killed 32 sailors. Government troops killed 12 suspected Tamil Tiger
rebels in the northern Vavuniya district.
(AP, 5/24/07)(AFP, 5/25/07)(Econ, 6/9/07, p.24)
2007 May 24, In Switzerland an
arson fire gutted the interior of Hekhal Haness Synagogue, Geneva's
2007 May 24, Hundreds of
thousands of Syrians thronged Damascus to support a second
seven-year term for President Bashar Assad.
2007 May 24, The head of the UN
nuclear agency said he agreed with CIA estimates that Iran was three
to eight years from being able to make nuclear weapons and he urged
the US and other powers to pursue talks with the Islamic country.
2007 May 24, Zimbabwe police
slapped a new ban on political rallies and demonstrations in parts
of the capital Harare, citing a recent spate of "disturbances."
2008 May 24, In California a
tour helicopter crashed on Santa Catalina Island killing 3 people
and injuring 3 others.
(SSFC, 5/25/08, p.A6)
2008 May 24, In Georgia Kirk
Wright (37), convicted of leading an investment scheme, hanged
himself in the Union City jail. He faced up to 710 years in prison
and a fine up to $16 million. An SEC suit had already hit him with a
$20 million judgment for fraud and money laundering related to the
2006 collapse of his Int’l. Management Associates hedge fund.
(WSJ, 5/27/08, p.C12)
2008 May 24, Dick Martin (86),
the zany half of the comedy team whose "Rowan and Martin's
Laugh-In," died in Santa Monica, Ca. He took television by storm in
the 1960s, making stars of Goldie Hawn and Lily Tomlin and creating
such national catch-phrases as "Sock it to me!"
2008 May 24, Jimmy McGriff
(b.1936), blues organist, died in New Jersey.
(SFC, 5/29/08, p.B5)
2008 May 24, Stuart Moldaw (81)
of Atherton, Ca., philanthropist and founder of Ross Stores (1981),
died. By 2007 Ross had become the country’s 2nd largest off-price
retailer with annual sales of $6 billion.
(SFC, 5/28/08, p.B9)
2008 May 24, Disaster-prone
Bangladesh announced that it would plant 100 million trees to create
a "natural fence" against frequent floods and cyclones.
2008 May 24, Belgian police in
Brussels arrested Jean-Pierre Bemba (45), a Congolese warlord and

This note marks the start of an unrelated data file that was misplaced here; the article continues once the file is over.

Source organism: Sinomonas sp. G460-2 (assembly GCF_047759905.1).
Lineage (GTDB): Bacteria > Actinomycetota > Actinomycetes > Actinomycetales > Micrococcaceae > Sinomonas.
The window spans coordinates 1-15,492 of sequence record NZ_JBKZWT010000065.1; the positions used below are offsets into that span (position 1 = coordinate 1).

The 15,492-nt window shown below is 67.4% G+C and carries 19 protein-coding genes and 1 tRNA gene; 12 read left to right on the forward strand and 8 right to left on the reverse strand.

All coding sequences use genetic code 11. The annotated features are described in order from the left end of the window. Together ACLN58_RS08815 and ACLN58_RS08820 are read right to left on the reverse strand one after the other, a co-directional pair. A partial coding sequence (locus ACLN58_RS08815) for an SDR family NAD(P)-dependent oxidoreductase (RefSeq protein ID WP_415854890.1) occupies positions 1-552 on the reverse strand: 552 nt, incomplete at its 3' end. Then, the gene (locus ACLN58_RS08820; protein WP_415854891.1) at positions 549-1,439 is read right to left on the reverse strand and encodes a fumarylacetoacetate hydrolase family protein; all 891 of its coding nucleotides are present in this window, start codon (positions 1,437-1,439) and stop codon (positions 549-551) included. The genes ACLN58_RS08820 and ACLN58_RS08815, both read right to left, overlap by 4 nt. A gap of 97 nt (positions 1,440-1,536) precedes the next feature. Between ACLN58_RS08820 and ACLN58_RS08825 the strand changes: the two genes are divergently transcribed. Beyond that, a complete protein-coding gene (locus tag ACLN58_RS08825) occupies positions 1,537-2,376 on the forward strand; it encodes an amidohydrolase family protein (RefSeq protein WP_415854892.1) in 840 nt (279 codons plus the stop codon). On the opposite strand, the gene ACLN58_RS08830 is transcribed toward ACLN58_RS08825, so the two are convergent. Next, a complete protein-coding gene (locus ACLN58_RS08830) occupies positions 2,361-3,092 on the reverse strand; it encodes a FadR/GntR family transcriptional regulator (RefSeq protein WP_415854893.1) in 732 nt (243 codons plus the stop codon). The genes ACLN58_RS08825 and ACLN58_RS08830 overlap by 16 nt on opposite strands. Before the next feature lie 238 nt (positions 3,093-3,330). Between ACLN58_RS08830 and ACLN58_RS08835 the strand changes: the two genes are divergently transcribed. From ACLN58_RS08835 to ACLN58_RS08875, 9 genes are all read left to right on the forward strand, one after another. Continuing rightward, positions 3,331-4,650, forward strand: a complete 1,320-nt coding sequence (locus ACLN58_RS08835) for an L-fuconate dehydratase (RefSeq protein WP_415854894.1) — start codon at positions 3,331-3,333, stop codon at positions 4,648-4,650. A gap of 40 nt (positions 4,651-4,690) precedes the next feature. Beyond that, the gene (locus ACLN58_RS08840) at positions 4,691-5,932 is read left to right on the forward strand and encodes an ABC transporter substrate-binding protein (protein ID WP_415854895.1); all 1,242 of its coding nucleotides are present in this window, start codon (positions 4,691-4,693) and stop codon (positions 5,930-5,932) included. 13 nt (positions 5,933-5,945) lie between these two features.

ex-presidential candidate, after he was secretly charged with rape
and torture. Bemba was accused of war crimes and crimes against
humanity as head of a militia that allegedly committed atrocities in
Central African Republic's conflict in 2002-2003.
2008 May 24, In England Rob
Knox (18), teenage actor who had a part in the next Harry Potter
film, was stabbed and killed in a scuffle outside a bar. Karl Bishop
(21), from Sidcup in Kent, was accused of the murder. On March 4,
2009, Bishop was convicted of murder. The next day he was sentenced
to life in prison.
(AFP, 5/27/08)(AP, 3/5/09)
2008 May 24, In China rescuers
rushed to reach 24 coal miners trapped underground by the earthquake
almost two weeks ago, as the government sharply raised the quake's
death toll, warning it could exceed 80,000.
2008 May 24, In Colombia a
moderate earthquake shook Bogota, killing at least six people and
injuring more than 10.
2008 May 24, Deutsche Telekom
acknowledged that in 2005 it had hired an outside firm to track
hundreds of thousands of phone calls by senior executives and
journalists to identify the sources of press leaks. The practice
continued into 2006.
(AP, 5/26/08)(Econ, 6/7/08, p.65)
2008 May 24, Lawmakers loyal to
anti-US cleric Muqtada al-Sadr accused the Iraqi government of
trying to crush the movement and warned of "black clouds" on the
horizon for truces that have eased fighting between al-Sadr's
militia and security forces. Clashes broke out before midnight
between Shiite gunmen and US-Iraqi troops in the Amin area in
eastern Baghdad, killing two civilians and wounding three others,
including a 4-year-old boy.
(AP, 5/24/08)(AP, 5/25/08)
2008 May 24, Israeli forces
attacked two groups of Palestinian militants firing mortar shells in
the northern Gaza Strip, wounding 4 Hamas gunmen.
(SSFC, 5/25/08, p.A4)
2008 May 24, Top Pakistani
Taliban warlord Baitullah Mehsud said jihad, or holy war, would
continue in Afghanistan, despite peace negotiations between the
militants and Islamabad. Separate roadside bomb attacks in
Pakistan's volatile northwest killed three people, including a local
2008 May 24, Russia won the
Eurovision song contest in Belgrade with "Believe", sung by Dima
Bilan, giving an eastern European nation victory for the third time
in five years.
2008 May 24, In Saudi Arabia
authorities beheaded a local man convicted of armed robbery and
raping a woman. The execution brings the number of people beheaded
this year to 55.
2008 May 24, In South Africa
thousands of people marched through Johannesburg, calling for an end
to xenophobic violence that has killed over 40 African migrants and